LUGPA Submits First of Its Kind Urology-Specific APM


SCHAUMBURG, Ill., July 14, 2017 – On July 5, 2017, LUGPA, submitted the nation’s first urologic-specific Alternative Payment Model (APM) to the Department of Health and Human Services’ Physician-Focused Payment Model Technical Advisory Committee for its review. Recognizing the diverse nature of healthcare delivery for prostate cancer throughout the United States, LUGPA has developed this APM to be accessible to both independently practicing as well as hospital-based urologists, enabling broad national participation for this novel urology specific APM model.

“Our goal was to create an episode-based payment that aligns incentives with best practices in conjunction with recently issued active surveillance guidelines,” said Neal D. Shore, MD, FACS, President of LUGPA. “We believe our proposed APM model achieves the triple aim of improving both patient care and societal health outcomes, while also reducing total expenditures. If approved by CMS, this APM should positively affect U.S. urologic care.”

Key facts and provisions of the submission include:

  • In 2015, an estimated 79,000 Medicare Fee for Service beneficiaries were newly diagnosed with prostate cancer, 79 percent of which (approximately 63,000 cases) were localized to the prostate. Seventy-seven percent of men diagnosed with localized prostate cancer received active intervention (AI).
  • Data suggests that a subgroup of this population can safely defer active intervention (AI) thus avoiding overutilization of services while reducing morbidity and cost. The proposed APM aligns incentives with clinical best practices and recently issued guidelines for physicians to recommend active surveillance (AS) in clinically appropriate patients with low-risk localized prostate cancer.
  • LUGPA’s model introduces a two-part payment model that includes a care management fee structure for the AS of beneficiaries diagnosed with localized prostate cancer as well as a performance-based payment for enhancing performance year utilization of AS relative to a historical period.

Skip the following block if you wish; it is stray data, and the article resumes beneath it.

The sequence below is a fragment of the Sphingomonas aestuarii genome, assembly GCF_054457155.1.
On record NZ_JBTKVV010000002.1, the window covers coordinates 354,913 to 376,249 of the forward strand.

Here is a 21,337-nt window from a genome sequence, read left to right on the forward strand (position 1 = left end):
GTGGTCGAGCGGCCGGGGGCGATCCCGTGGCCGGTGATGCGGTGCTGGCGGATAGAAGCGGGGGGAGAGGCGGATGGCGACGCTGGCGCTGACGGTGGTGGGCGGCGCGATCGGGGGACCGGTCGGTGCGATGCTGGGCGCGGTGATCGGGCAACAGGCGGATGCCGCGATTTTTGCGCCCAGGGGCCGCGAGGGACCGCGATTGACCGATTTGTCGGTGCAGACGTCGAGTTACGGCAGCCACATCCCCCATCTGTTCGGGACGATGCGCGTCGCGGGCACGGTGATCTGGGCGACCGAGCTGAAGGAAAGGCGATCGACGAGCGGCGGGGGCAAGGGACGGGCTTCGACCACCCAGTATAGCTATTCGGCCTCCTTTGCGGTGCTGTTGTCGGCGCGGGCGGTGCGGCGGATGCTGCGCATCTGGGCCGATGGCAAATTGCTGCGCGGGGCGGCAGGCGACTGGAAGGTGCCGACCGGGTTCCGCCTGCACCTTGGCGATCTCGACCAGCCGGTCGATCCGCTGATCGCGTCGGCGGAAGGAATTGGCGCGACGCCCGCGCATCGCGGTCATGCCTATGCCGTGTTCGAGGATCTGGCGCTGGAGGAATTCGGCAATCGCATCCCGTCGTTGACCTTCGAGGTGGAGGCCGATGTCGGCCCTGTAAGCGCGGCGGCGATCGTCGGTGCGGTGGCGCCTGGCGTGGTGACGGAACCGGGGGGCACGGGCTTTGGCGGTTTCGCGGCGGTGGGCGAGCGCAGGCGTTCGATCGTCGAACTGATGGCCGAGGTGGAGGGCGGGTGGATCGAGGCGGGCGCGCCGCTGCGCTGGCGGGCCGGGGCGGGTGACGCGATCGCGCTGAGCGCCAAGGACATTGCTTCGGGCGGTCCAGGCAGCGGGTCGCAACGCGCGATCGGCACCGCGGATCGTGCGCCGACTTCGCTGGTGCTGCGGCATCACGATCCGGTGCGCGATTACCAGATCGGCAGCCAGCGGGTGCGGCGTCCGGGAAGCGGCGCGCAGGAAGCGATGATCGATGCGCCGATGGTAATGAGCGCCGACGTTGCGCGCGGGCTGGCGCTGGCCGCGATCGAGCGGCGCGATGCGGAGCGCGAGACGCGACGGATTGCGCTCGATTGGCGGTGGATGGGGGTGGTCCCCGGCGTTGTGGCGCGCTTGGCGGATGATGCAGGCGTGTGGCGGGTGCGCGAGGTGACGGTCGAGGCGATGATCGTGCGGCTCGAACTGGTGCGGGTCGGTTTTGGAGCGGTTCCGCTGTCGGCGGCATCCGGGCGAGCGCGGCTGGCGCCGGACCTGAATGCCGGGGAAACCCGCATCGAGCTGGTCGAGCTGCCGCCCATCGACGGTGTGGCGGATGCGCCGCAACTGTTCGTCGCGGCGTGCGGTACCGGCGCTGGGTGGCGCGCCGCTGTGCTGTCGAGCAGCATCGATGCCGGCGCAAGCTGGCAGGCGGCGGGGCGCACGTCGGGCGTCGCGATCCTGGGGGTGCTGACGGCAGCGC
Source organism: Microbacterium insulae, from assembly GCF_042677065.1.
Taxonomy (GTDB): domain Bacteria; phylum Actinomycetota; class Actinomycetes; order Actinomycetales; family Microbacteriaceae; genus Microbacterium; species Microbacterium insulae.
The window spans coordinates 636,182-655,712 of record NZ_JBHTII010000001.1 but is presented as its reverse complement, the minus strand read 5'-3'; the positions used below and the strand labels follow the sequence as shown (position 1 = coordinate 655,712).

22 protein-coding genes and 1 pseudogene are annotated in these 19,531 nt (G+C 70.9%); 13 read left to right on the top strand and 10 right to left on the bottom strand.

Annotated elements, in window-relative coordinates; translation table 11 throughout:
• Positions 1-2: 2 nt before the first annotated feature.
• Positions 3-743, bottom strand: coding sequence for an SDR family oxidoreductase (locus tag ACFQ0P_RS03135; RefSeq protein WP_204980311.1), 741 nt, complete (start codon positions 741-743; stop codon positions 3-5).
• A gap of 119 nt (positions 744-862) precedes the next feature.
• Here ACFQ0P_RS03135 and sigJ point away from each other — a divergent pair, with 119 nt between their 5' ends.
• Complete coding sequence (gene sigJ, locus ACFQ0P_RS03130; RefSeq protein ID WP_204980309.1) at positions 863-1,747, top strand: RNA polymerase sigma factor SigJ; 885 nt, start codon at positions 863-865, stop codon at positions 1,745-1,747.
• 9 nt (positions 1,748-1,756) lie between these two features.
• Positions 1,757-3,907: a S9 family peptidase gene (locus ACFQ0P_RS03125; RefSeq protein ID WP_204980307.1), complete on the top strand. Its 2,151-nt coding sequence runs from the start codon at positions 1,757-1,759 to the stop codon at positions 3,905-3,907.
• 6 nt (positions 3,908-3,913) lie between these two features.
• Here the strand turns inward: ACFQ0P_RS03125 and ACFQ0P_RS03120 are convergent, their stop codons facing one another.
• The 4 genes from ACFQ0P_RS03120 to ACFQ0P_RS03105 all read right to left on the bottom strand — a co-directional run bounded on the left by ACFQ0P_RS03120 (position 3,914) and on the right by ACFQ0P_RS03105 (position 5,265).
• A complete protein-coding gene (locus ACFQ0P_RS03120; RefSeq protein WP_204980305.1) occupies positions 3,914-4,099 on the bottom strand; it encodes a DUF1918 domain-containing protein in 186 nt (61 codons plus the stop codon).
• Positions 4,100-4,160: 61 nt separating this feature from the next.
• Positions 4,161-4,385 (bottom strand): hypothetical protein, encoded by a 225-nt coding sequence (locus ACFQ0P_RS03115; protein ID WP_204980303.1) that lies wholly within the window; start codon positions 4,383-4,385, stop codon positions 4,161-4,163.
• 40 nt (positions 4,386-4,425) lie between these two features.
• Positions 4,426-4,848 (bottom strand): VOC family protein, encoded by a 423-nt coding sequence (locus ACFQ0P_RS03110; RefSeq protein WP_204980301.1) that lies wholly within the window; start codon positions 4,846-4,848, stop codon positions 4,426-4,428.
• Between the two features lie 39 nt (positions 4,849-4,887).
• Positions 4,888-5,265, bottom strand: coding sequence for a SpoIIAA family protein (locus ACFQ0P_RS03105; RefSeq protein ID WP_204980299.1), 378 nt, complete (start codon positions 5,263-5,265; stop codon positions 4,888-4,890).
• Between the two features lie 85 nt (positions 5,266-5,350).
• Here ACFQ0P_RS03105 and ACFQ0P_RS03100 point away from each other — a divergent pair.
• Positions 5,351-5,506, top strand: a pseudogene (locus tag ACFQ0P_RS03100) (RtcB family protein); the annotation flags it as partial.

• Estimates from Medicare claims data suggest LUGPA’s APM could result in an approximately a 37 percent reduction in expenditures for patients with newly diagnosed prostate cancer.
  • Approval of the LUGPA APM creates a vehicle open to all urology practices treating prostate cancer (small or large, independent or hospital-owned, and with or without integration of ancillary services) to participate in APMs; LUGPA anticipates rapid adoption of this APM by urologists nationwide.

“This is the first and only urology specific proposal to be submitted and is one of only a handful of submitted proposals across all of healthcare,” noted Deepak A. Kapoor, MD, chairman of LUGPA’s Health Policy Committee. “When combined with our support for the development and submission of urology’s first two e-clinical quality measures, it is clear LUGPA’s leadership is making a significant commitment to driving policy that will prioritize value based care for all urologists.”

LUGPA believes its proposal will optimize outcomes, increase patient satisfaction and reduce utilization of unnecessary services, while simultaneously decreasing healthcare costs. The decision to develop a urologic APM exemplifies LUGPA’s leadership in the urology community and its commitment to optimizing the value and quality of care for early stage prostate cancer patients. The development and submission of the LUGPA’s APM is consistent with the organization’s long-standing positions on healthcare improvement.

LUGPA is a trade Association that represents independent urology group practices in the U.S., with more than 2,300 physicians who make up more than 25 percent of the nation’s practicing urologists, and provide more than 30 percent of the total urologic care in the U.S. The Association is committed to providing the best resources and information for its member practices through advocacy, research, data collection and benchmarking efforts. LUGPA advocates for independent urology practices by promoting quality clinical outcomes, fostering new opportunities and improving advocacy in the legislative and regulatory arenas. For more information, visit